Chef Charleen Caabay Wants a More Equitable Weed Scene in Oakland

The former ‘Chopped’ winner recommends spots for a weed-fueled adventure.

Charleen Caabay
Charleen Caabay | Design by Maitane Romagosa for Thrillist
Charleen Caabay | Design by Maitane Romagosa for Thrillist

When Charleen Caabay won the New Year’s Eve edition of The Food Network cooking competition show Chopped in 2017, it had nothing to do with weed. The Filipino-American chef impressed the judges with her style of Filipino cuisine, self-taught in the kitchens of her mother and grandmother. Caabay is broadly credited for introducing Filipino cuisine to the mainstream culinary scene of the East Bay through her first restaurant, Kainbigan, which she closed following the win to allow her to spend time in the Philippines.

In the public eye, Caabay was an emerging culinary star reintroducing the world to the wonders of Filipino comfort food. Behind the scenes, she was garnering acclaim as a creative cannabis chef and advocate for medical marijuana.

“I’ve always been intrigued with cannabis-infused foods,” says Caabay. “In 2006, a friend provided me with trimmings from a farm he was working on. At the time, the trim wasn’t being utilized like this, and, as obtaining that amount of good trim was a rare find, I didn’t take this opportunity for granted.”

At that moment, Caabay was unemployed and unsure of how she’d pay the next month’s rent. She started asking around for unwanted trim, accumulating enough to experiment with cooking and dosage to perfect the process of infusing butter and cooking oils. It didn’t take long for her to become known as the hook for classic pot brownies and cookies.

This continued as she got a Filipino comfort food pop-up going, and even as her first restaurant opened in 2013, she experimented with infusing Filipino-inspired desserts after hours. Once she returned home following her Chopped win and trip abroad, she got into the cannabis business more officially with a private dispensary (under Oakland’s Measure Z), selling a handful of strains and full spectrum chocolates.

As a natural community builder, Caabay saw flaws in this emerging legal industry. In 2017, she co-founded The People’s Ecosystem with IT expert Christine De La Rosa to be a “community catalyst” that focuses on investments in BIPOC and women-owned and operated cannabis businesses. The duo recently won seed backing for a $50 million venture capital fund (The People’s Group Fund) that will invest in “cannabis businesses owned by women, African-Americans, Indigenous people, and people of color.”

“I’ve always been grateful for this growing city, despite the changes of scenery due to gentrification. Positive changes have come out of it, like Oakland leading the way to create an equitable pathway for BIPOC communities to enter the cannabis space. However, it’s not enough,” explains Caabay. “Black and brown people are still incarcerated and are dealing with the repercussions that don't allow them to enter the cannabis space with fair equity. The industry doesn't set us up to succeed, and I’ve been committed to creating a path for generational wealth through cannabis for our people.”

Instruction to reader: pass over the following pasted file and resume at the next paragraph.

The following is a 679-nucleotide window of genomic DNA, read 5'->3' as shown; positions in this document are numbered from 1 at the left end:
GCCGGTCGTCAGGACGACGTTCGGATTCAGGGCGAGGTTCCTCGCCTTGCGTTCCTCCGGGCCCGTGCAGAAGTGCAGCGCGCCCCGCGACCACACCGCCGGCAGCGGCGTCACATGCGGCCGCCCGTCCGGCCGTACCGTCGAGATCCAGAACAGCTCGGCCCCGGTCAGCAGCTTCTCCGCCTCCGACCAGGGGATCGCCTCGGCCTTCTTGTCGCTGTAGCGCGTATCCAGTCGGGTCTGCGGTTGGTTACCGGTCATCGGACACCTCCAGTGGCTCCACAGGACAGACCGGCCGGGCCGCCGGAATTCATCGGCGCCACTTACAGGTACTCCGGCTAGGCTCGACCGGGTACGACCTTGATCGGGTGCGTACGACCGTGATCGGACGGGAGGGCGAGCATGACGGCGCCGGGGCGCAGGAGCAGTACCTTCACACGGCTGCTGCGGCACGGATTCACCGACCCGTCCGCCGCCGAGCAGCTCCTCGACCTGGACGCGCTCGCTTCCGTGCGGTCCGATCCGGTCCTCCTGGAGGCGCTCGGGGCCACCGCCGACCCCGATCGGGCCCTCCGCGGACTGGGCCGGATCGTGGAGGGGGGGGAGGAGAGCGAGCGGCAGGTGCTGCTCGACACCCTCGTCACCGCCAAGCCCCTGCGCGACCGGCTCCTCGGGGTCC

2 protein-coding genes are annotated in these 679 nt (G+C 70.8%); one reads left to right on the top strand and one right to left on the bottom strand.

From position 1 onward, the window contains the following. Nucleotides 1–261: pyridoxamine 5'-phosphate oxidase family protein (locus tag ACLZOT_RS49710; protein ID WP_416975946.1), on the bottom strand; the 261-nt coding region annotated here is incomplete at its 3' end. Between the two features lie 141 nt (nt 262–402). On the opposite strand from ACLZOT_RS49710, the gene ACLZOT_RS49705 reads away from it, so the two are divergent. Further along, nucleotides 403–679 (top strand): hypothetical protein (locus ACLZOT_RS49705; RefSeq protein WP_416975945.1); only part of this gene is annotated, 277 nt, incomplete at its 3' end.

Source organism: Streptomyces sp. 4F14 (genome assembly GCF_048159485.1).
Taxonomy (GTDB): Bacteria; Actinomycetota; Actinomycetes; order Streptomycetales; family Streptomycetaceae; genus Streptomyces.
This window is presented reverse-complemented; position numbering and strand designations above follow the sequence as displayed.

We’ve written about Bay Area cannabis figures like pot pop-up professional Big Bad Wolf and renowned regional innovations like Potli’s Shrimp Chips, but for a proper guide to enjoying cannabis in the East Bay, we turned to Caabay for her favorite shops, products and places to enjoy them.

Here’s her guide to a weed-centric field trip in Oakland that supports a stronger, more equitable industry with every dollar.

Where to shop

Blunts And Moore
“Since its opening, Blunts and Moore has always been about community. Through the challenges and past riots, it's dope seeing them get back up and keep pushing. They host a plethora of social equity brands.”

Have A Heart
“This Seattle-born cannabis brand made a name for itself through one of the industry’s first agreements with organized labor, the United Food and Commercial Workers International Union (UFCW). At the Oakland location, they've prioritized access to locals and social equity-owned brands. They’re also close to Chinatown and Old Oakland, which are thriving local nightlife destinations.”

What to smoke

DIOS, Doing it Ourselves in Oakland, is a Black and woman-owned social equity brand. The owner, Mahlate, is a dedicated small business owner with very high quality indoor flower that can now be found in several dispensaries throughout California."

“You can find the United Playaz Blunt—a blunt created to support formerly incarcerated folks who need mutual aid funds—in Barbary Coast and elsewhere. United Playaz is a vital local organization supporting the community through gun buyback events, free COVID testing and vaccine clinics, and fundraisers for youth programs.”

Where to enjoy it

“The Bay Area has stunning scenery. Nature is my go-to and has been healing alongside cannabis. We’re surrounded by waterways and local hilltops in the Joaquin Miller parts—head to that 500-acre park for miles of trails through redwood groves and across winding creeks. And bring your dog! There are on and off leash areas.”

Want more Thrillist? Follow us on InstagramTwitterPinterestYouTubeTikTok, and Snapchat.

Lauren Yoshiko is a freelance writer and editor based in Portland, Oregon. She writes The Broccoli Report, a bi-weekly newsletter for creative cannabis entrepreneurs.